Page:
depicting the Rutland flash flood. It can take a lower amount of rainfall to flood an
urban area than one that has more porous soils. Since rain can’t absorb into the ground if
the ground is covered by pavement and asphalt surfaces, it goes directly to run off on the
ground.  
Mountainous terrain, canyons and valley locations are also prone to flash flooding. Rainfall
runs down the mountain and pools into low-lying valleys, making it easier for flash flooding
to occur here. Orographic effects can enhance rainfall rates on the windward side of the
mountains.  
Flash flooding carries with it a variety of societal impacts which can range from minor
to catastrophic.  
The threat to human life is significant even in the most minor of flash flood events. Field
and culvert flooding and water on roadways can occur even in minor flash flood events.
In higher-end flash flood events, significant structural damage to infrastructure (such
as road washouts, where the pavement is eroded by floodwaters), or complete property losses
(due to water damage or water sweeping buildings away) can occur.
  Though flash flooding is potentially dangerous
at any time, it is especially so at night simply because it is difficult to see advancing
floodwaters until it is too late.  
Flash floods can catch outdoor enthusiasts off guard, including hikers and swimmers. To help tie in to what we’ve learned up to
this point about warm season flash flooding, we’ll close this presentation with a brief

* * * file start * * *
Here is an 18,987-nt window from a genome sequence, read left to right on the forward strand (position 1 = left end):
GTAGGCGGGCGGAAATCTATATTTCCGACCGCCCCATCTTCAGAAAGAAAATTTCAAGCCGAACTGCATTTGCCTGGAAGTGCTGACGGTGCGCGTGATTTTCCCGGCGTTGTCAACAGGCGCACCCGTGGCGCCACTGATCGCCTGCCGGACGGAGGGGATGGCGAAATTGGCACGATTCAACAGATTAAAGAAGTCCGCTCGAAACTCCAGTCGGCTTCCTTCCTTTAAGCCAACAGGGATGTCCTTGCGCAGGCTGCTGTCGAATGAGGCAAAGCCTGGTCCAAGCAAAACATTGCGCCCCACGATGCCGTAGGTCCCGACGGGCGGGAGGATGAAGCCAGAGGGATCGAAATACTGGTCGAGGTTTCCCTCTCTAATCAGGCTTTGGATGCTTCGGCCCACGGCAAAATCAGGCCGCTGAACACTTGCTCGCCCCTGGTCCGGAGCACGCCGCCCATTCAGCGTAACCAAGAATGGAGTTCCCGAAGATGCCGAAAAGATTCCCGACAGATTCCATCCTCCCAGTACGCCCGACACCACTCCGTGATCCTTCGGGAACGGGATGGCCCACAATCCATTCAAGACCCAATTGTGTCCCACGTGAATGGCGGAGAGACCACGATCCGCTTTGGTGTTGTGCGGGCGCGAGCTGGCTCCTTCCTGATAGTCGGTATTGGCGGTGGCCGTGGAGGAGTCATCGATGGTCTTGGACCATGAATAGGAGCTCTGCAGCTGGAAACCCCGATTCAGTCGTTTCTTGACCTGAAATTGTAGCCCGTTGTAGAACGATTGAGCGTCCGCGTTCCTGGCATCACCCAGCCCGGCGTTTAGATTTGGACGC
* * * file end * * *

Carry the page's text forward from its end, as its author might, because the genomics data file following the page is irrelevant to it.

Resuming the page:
overview of a flash flood case that affected Southern Addison County on August 6th, 2008. This event began around midnight on August
6th and continued through the afternoon of the 6th. Terrain influences in this part of
Addison County, which the color shading in the graphic show, helped to enhance the flash
flood threat. Some impacts from this event can be seen on the graphic as well, which
largely affected campgrounds in the central Green Mountains. This is a composite Radar image loop which
shows areas of heavy rain and thunderstorms in orange/red shading. As this loop plays,
focus your attention to the red box which corresponds roughly to the area that experienced
the flash flooding. A couple of slow-moving isolated thunderstorms developed around midnight
as the loop begins playing; another round of moderate/locally heavy rain then moved
in during the early morning hours of the 6th. Some weakening thunderstorm activity then
moved into the affected area during the early- to mid-afternoon. Estimates of 3-4″ of rain
fell in this area with anecdotal reports of up to 6″ through the entire event. Here’s some photographs of road washouts and
an aerial photo of road erosion from the affected area. Since part of this event took place
during the pre-dawn hours, anyone driving in the dark on any of these roads would have
put themselves in significant danger. Thanks for watching this presentation on Warm
Season Flash Flooding. For more information, visit on the web at www.weather.gov/Burlington,